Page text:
How To Increase Multifamily Rents On Renewals In Stabilized Assets
April 10, 2019 | By Aaron Galvin

Once an apartment building reaches 90% occupancy, it is considered a stabilized asset and no longer in lease-up. Whether the investors who own the building are developers hoping to sell once it has been stabilized or long-term investors, renewal percentage and stabilized rent trends are key ingredients to the financial health of a building. One thing every investor has in common is that they are all looking to bump rents, and the renewal strategy sets the stage for how much the rent can be increased year over year. Investors should continuously evaluate their methodologies and consider the most innovative ways to manage the renewal process to bump rents and minimize vacancies. Following are the most effective strategies I’ve seen for renewal at a multifamily property.

Analyze The Lease-Up

Before venturing into renewals, take a step back and look at the lease-up. Which units were the hardest to lease? Plan to allocate concessions to these units and consider not bumping the rents as much on these floor plans as others. Then, ask what concessions really drove leases. Were renters more interested in a $100 “look and lease” gift card or one month of free rent? Knowing which concessions worked best will help you budget for concessions moving forward. Looking back at the lease-up process will help you better forecast and strategize how you will manage renewals.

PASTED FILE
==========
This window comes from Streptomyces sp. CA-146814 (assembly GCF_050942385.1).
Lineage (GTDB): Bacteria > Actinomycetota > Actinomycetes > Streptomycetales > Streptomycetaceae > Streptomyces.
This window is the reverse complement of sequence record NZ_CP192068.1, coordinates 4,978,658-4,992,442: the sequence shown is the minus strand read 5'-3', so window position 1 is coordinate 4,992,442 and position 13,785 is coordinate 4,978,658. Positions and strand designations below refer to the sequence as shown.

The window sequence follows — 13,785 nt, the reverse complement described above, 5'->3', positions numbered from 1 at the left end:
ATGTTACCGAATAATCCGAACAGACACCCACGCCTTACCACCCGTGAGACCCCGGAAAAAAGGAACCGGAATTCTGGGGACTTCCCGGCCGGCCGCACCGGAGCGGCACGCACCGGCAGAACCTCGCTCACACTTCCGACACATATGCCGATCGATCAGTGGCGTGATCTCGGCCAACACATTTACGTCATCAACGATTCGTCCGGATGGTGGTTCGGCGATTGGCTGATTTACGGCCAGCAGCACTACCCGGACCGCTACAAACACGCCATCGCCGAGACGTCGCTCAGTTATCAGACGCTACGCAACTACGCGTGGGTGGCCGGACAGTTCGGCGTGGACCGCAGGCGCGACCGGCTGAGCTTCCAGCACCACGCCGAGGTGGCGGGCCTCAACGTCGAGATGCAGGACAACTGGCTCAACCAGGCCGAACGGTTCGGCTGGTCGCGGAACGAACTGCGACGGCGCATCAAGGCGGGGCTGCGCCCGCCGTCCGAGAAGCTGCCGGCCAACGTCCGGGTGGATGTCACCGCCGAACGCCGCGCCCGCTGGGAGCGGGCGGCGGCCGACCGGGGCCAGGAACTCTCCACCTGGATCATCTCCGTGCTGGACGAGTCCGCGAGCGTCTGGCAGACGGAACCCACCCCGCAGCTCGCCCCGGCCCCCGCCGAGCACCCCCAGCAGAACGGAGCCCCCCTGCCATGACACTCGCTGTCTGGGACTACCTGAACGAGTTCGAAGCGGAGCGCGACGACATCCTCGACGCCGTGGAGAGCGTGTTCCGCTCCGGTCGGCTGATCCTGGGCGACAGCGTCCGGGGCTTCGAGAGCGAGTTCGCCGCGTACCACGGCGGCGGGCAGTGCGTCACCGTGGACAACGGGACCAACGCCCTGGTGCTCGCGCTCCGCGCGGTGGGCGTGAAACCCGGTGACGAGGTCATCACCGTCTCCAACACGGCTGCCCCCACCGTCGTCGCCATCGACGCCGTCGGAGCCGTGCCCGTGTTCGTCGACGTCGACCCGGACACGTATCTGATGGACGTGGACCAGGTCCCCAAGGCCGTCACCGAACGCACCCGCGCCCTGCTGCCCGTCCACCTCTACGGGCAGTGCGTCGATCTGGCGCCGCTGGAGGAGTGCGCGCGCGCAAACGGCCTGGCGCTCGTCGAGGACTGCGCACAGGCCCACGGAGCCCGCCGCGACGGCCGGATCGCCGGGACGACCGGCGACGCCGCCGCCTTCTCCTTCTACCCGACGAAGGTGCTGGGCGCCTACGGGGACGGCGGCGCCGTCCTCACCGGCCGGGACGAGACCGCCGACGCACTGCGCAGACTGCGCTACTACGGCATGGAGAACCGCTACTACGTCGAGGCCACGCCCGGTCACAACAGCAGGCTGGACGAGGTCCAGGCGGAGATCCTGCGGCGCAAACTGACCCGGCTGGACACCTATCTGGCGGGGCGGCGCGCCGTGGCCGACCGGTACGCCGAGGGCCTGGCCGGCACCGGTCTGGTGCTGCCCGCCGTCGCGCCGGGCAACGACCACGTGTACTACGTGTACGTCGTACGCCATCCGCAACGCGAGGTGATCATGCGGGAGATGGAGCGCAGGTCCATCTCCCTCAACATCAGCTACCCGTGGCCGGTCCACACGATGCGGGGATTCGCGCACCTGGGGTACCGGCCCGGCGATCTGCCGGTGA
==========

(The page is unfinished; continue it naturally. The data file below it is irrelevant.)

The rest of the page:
Set Goals For Renewals

Are you looking for a 3% average rent increase? Are you hoping to never have occupancy drop below 95%? As the market continues to become more competitive and stabilized buildings compete with new lease-ups, understanding your goals becomes even more important.

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